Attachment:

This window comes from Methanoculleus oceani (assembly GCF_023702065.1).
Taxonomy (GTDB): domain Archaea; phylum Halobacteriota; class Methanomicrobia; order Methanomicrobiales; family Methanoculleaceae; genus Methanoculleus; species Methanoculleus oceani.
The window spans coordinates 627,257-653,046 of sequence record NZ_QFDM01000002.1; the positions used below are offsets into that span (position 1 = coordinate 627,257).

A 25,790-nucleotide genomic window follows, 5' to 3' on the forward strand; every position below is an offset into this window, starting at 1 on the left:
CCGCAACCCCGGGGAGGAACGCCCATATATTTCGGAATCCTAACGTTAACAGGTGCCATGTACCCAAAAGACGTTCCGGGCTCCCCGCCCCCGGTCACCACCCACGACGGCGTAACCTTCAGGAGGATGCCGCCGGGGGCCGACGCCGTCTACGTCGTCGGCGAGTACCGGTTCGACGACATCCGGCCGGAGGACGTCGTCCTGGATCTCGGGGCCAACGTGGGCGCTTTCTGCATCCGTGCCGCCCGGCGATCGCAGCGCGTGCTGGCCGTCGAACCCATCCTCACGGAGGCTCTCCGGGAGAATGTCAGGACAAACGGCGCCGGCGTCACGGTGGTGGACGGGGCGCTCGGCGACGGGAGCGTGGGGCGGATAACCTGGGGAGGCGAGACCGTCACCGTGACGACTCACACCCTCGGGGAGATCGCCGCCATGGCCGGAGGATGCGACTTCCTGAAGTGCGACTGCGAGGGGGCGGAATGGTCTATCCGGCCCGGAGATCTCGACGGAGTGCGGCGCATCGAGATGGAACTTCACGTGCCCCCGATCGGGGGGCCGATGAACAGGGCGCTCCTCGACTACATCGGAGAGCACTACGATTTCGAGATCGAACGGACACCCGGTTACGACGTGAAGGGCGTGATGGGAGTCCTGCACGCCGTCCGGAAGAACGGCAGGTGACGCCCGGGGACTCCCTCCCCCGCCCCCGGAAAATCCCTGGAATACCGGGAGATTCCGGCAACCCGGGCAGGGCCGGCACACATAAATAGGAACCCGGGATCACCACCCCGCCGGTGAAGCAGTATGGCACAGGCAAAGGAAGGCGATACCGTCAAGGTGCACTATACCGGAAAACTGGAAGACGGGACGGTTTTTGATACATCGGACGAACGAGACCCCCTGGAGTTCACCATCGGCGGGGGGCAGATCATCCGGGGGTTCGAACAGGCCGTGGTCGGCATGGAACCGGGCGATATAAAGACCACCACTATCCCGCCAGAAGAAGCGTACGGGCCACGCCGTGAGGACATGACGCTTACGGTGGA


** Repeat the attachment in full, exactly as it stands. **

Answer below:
This window comes from Methanoculleus oceani (assembly GCF_023702065.1).
Taxonomy (GTDB): domain Archaea; phylum Halobacteriota; class Methanomicrobia; order Methanomicrobiales; family Methanoculleaceae; genus Methanoculleus; species Methanoculleus oceani.
The window spans coordinates 627,257-653,046 of sequence record NZ_QFDM01000002.1; the positions used below are offsets into that span (position 1 = coordinate 627,257).

A 25,790-nucleotide genomic window follows, 5' to 3' on the forward strand; every position below is an offset into this window, starting at 1 on the left:
CCGCAACCCCGGGGAGGAACGCCCATATATTTCGGAATCCTAACGTTAACAGGTGCCATGTACCCAAAAGACGTTCCGGGCTCCCCGCCCCCGGTCACCACCCACGACGGCGTAACCTTCAGGAGGATGCCGCCGGGGGCCGACGCCGTCTACGTCGTCGGCGAGTACCGGTTCGACGACATCCGGCCGGAGGACGTCGTCCTGGATCTCGGGGCCAACGTGGGCGCTTTCTGCATCCGTGCCGCCCGGCGATCGCAGCGCGTGCTGGCCGTCGAACCCATCCTCACGGAGGCTCTCCGGGAGAATGTCAGGACAAACGGCGCCGGCGTCACGGTGGTGGACGGGGCGCTCGGCGACGGGAGCGTGGGGCGGATAACCTGGGGAGGCGAGACCGTCACCGTGACGACTCACACCCTCGGGGAGATCGCCGCCATGGCCGGAGGATGCGACTTCCTGAAGTGCGACTGCGAGGGGGCGGAATGGTCTATCCGGCCCGGAGATCTCGACGGAGTGCGGCGCATCGAGATGGAACTTCACGTGCCCCCGATCGGGGGGCCGATGAACAGGGCGCTCCTCGACTACATCGGAGAGCACTACGATTTCGAGATCGAACGGACACCCGGTTACGACGTGAAGGGCGTGATGGGAGTCCTGCACGCCGTCCGGAAGAACGGCAGGTGACGCCCGGGGACTCCCTCCCCCGCCCCCGGAAAATCCCTGGAATACCGGGAGATTCCGGCAACCCGGGCAGGGCCGGCACACATAAATAGGAACCCGGGATCACCACCCCGCCGGTGAAGCAGTATGGCACAGGCAAAGGAAGGCGATACCGTCAAGGTGCACTATACCGGAAAACTGGAAGACGGGACGGTTTTTGATACATCGGACGAACGAGACCCCCTGGAGTTCACCATCGGCGGGGGGCAGATCATCCGGGGGTTCGAACAGGCCGTGGTCGGCATGGAACCGGGCGATATAAAGACCACCACTATCCCGCCAGAAGAAGCGTACGGGCCACGCCGTGAGGACATGACGCTTACGGTGGA